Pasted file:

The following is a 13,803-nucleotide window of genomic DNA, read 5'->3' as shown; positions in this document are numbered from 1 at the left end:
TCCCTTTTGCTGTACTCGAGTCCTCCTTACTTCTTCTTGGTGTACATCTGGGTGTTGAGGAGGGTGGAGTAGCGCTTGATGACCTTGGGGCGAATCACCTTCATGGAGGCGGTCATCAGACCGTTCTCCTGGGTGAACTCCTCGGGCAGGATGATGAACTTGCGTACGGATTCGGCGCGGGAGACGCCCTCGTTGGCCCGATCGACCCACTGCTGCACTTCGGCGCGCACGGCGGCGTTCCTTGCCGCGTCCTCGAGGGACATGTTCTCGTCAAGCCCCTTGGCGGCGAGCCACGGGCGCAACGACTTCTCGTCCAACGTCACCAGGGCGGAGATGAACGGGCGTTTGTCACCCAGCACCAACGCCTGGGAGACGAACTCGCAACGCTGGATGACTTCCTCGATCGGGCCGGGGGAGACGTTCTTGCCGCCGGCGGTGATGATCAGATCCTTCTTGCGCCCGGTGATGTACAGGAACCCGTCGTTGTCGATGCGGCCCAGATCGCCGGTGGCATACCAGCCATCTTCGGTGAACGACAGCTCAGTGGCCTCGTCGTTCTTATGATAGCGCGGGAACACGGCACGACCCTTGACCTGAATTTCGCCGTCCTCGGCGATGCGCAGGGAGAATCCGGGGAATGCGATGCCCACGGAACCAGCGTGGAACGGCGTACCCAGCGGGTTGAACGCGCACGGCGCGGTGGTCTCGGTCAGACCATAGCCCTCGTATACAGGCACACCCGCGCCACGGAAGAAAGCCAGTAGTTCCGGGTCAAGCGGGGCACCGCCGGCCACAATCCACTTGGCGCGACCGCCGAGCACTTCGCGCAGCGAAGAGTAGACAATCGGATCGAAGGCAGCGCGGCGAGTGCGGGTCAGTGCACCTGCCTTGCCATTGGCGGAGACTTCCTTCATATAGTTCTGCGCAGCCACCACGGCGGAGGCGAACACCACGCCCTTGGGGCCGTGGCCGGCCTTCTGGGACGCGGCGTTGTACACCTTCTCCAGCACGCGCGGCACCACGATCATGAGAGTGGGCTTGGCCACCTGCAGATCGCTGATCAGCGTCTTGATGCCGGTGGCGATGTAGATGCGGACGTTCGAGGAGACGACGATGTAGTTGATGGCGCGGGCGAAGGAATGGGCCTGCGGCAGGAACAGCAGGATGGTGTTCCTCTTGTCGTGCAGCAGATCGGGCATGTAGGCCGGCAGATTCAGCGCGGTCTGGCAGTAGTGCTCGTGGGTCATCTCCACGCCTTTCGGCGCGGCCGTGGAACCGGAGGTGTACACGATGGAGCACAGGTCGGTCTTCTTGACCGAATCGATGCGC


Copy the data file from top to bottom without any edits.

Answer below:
The following is a 13,803-nucleotide window of genomic DNA, read 5'->3' as shown; positions in this document are numbered from 1 at the left end:
TCCCTTTTGCTGTACTCGAGTCCTCCTTACTTCTTCTTGGTGTACATCTGGGTGTTGAGGAGGGTGGAGTAGCGCTTGATGACCTTGGGGCGAATCACCTTCATGGAGGCGGTCATCAGACCGTTCTCCTGGGTGAACTCCTCGGGCAGGATGATGAACTTGCGTACGGATTCGGCGCGGGAGACGCCCTCGTTGGCCCGATCGACCCACTGCTGCACTTCGGCGCGCACGGCGGCGTTCCTTGCCGCGTCCTCGAGGGACATGTTCTCGTCAAGCCCCTTGGCGGCGAGCCACGGGCGCAACGACTTCTCGTCCAACGTCACCAGGGCGGAGATGAACGGGCGTTTGTCACCCAGCACCAACGCCTGGGAGACGAACTCGCAACGCTGGATGACTTCCTCGATCGGGCCGGGGGAGACGTTCTTGCCGCCGGCGGTGATGATCAGATCCTTCTTGCGCCCGGTGATGTACAGGAACCCGTCGTTGTCGATGCGGCCCAGATCGCCGGTGGCATACCAGCCATCTTCGGTGAACGACAGCTCAGTGGCCTCGTCGTTCTTATGATAGCGCGGGAACACGGCACGACCCTTGACCTGAATTTCGCCGTCCTCGGCGATGCGCAGGGAGAATCCGGGGAATGCGATGCCCACGGAACCAGCGTGGAACGGCGTACCCAGCGGGTTGAACGCGCACGGCGCGGTGGTCTCGGTCAGACCATAGCCCTCGTATACAGGCACACCCGCGCCACGGAAGAAAGCCAGTAGTTCCGGGTCAAGCGGGGCACCGCCGGCCACAATCCACTTGGCGCGACCGCCGAGCACTTCGCGCAGCGAAGAGTAGACAATCGGATCGAAGGCAGCGCGGCGAGTGCGGGTCAGTGCACCTGCCTTGCCATTGGCGGAGACTTCCTTCATATAGTTCTGCGCAGCCACCACGGCGGAGGCGAACACCACGCCCTTGGGGCCGTGGCCGGCCTTCTGGGACGCGGCGTTGTACACCTTCTCCAGCACGCGCGGCACCACGATCATGAGAGTGGGCTTGGCCACCTGCAGATCGCTGATCAGCGTCTTGATGCCGGTGGCGATGTAGATGCGGACGTTCGAGGAGACGACGATGTAGTTGATGGCGCGGGCGAAGGAATGGGCCTGCGGCAGGAACAGCAGGATGGTGTTCCTCTTGTCGTGCAGCAGATCGGGCATGTAGGCCGGCAGATTCAGCGCGGTCTGGCAGTAGTGCTCGTGGGTCATCTCCACGCCTTTCGGCGCGGCCGTGGAACCGGAGGTGTACACGATGGAGCACAGGTCGGTCTTCTTGACCGAATCGATGCGC